Comparative Evaluation of the Cadaveric and Computed Tomographic Features of the Coelomic Cavity in the Green Iguana (Iguana iguana), Black and White Tegu (Tupinambis merianae) and Bearded Dragon (Pogona vitticeps)
The results provide an atlas of the normal cross‐sectional and computed tomographic anatomy of the coelomic cavity in the green iguana, the black and white tegu and the bearded dragon, which is useful in the interpretation of any imaging modality.


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It is proposed that the post-hepatic septum may restrict passive visceral movement during breathing, thereby increasing the efficiency of respiratory effort; a modification that could benefit the fitness of active, predatory teiids.
Reptilian lungs. Functional anatomy and evolution.
  • S. Perry
  • Medicine, Biology
    Advances in anatomy, embryology, and cell biology
  • 1983
This work Morphometry of Reptilian Lungs, with Special Emphasis on the Comparison of the Unicameral Lungs of the Teju, Tupinambis nigropunctatus Spix, and the Multicameral lungs of the Savanna Monitor, Varanus exan- thematicus (Bosc), and Speculations on the Evolution of the Amniote Respiratory System.
Activity of the hypaxial muscles during walking in the lizard Iguana iguana.
  • D. Carrier
  • Biology
    The Journal of experimental biology
  • 1990
The demands of locomotion may provide a functional explanation for the basic organization of the hypaxial muscles of tetrapods and support the hypothesis that the hypAXial muscles act to stabilize the trunk during locomotion.
Interrelationship of static mechanical factors and anatomical structure in lung evolution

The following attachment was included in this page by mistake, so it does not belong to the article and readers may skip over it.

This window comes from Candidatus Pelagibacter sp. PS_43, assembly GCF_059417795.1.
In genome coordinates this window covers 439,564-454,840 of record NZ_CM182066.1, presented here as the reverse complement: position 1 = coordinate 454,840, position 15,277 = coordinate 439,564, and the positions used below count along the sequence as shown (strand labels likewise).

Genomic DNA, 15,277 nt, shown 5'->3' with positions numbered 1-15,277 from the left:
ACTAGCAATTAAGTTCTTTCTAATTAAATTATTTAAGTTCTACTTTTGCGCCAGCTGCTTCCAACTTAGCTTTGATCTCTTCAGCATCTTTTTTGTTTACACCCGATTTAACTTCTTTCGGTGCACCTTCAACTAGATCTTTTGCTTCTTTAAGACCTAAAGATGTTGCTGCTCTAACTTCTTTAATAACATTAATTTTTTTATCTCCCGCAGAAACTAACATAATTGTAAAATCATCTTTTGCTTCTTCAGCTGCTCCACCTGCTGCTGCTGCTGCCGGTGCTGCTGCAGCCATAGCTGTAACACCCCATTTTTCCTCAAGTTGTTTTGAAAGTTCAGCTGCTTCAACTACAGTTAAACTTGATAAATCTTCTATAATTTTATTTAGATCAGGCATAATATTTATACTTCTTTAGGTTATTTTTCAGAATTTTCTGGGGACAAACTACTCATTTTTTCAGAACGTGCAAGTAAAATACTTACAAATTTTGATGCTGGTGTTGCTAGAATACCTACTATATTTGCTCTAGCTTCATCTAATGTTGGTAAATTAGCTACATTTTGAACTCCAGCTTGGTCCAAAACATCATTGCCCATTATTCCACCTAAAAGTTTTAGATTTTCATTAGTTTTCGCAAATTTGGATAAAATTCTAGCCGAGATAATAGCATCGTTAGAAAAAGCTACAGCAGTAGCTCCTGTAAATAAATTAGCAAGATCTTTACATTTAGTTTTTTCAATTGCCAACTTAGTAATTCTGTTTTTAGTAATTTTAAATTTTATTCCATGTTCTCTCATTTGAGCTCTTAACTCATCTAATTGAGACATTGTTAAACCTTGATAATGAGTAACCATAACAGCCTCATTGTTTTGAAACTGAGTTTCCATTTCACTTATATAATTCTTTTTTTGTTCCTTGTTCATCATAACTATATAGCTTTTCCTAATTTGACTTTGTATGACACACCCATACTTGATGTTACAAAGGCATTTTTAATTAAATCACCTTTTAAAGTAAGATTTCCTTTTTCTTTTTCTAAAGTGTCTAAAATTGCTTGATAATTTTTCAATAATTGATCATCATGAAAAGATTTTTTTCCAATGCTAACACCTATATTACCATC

Comparison of breathing pattern, elastic work of breathing and ventilatory rate indicates that a low-work strategy predominates in reptiles and in birds, which are obligatory rib breathers, and the evolutionary implications of static mechanics for lung structure are discussed.
The evolution of locomotor stamina in tetrapods: circumventing a mechanical constraint
Tetrapod lineages that gave rise to modern ectotherms apparently retained the constraint, becoming either highly specialized for burst activity based on anaerobic metabolism or specialized in passive mech- anisms of defense against predators.
Circulatory impairment induced by exercise in the lizard Iguana iguana.
It is suggested that mechanical coupling of the pulmonary and cardiac pumps may have been important for the evolution of high-speed locomotor stamina in terrestrial vertebrates.
Respiratory muscle compensation for unilateral or bilateral hemidiaphragm paralysis in awake canines.
It is concluded that an integrated strategy of respiratory muscle compensation for unilateral or bilateral diaphragm paralysis occurs among chest wall, abdominal, and diaphagm segmental muscles, with relative contributions of individual muscles adjusted according to the degree of diaphragem dysfunction.
Ventilation and gas exchange in lizards during treadmill exercise.
Because minute ventilation increased more than did oxygen consumption, an increase in lung PO2 during exercise is predicted and, thus, Varanus exanthematicus appears effectively to ventilate its lungs to match the increased metabolic rate during locomotion at moderate speed.
The correlates of foraging mode in a community of brazilian lizards
Mesure de l'intensite de l'approvisionnement chez des especes sympatriques, Ameiva ameiva, Cnemidophorus lemniscatus, Kentropyx striatus et Anolis auratus